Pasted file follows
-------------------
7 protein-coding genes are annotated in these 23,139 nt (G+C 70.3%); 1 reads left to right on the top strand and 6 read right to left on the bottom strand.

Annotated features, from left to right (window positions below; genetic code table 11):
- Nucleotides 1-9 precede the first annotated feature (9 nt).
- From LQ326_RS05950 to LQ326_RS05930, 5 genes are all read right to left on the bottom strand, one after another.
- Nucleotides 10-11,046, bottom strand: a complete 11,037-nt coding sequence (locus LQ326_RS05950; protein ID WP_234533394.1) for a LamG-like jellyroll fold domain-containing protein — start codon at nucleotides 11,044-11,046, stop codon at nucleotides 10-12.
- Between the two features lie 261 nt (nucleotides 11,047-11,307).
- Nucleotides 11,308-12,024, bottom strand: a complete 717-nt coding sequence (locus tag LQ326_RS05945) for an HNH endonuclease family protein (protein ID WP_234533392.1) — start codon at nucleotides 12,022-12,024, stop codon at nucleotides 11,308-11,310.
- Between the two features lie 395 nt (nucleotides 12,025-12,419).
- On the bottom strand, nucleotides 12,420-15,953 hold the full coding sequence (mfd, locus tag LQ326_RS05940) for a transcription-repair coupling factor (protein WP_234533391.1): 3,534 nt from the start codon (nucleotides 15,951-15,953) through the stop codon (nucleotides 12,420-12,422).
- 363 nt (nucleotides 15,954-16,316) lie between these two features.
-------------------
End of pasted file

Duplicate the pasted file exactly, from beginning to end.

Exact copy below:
7 protein-coding genes are annotated in these 23,139 nt (G+C 70.3%); 1 reads left to right on the top strand and 6 read right to left on the bottom strand.

Annotated features, from left to right (window positions below; genetic code table 11):
- Nucleotides 1-9 precede the first annotated feature (9 nt).
- From LQ326_RS05950 to LQ326_RS05930, 5 genes are all read right to left on the bottom strand, one after another.
- Nucleotides 10-11,046, bottom strand: a complete 11,037-nt coding sequence (locus LQ326_RS05950; protein ID WP_234533394.1) for a LamG-like jellyroll fold domain-containing protein — start codon at nucleotides 11,044-11,046, stop codon at nucleotides 10-12.
- Between the two features lie 261 nt (nucleotides 11,047-11,307).
- Nucleotides 11,308-12,024, bottom strand: a complete 717-nt coding sequence (locus tag LQ326_RS05945) for an HNH endonuclease family protein (protein ID WP_234533392.1) — start codon at nucleotides 12,022-12,024, stop codon at nucleotides 11,308-11,310.
- Between the two features lie 395 nt (nucleotides 12,025-12,419).
- On the bottom strand, nucleotides 12,420-15,953 hold the full coding sequence (mfd, locus tag LQ326_RS05940) for a transcription-repair coupling factor (protein WP_234533391.1): 3,534 nt from the start codon (nucleotides 15,951-15,953) through the stop codon (nucleotides 12,420-12,422).
- 363 nt (nucleotides 15,954-16,316) lie between these two features.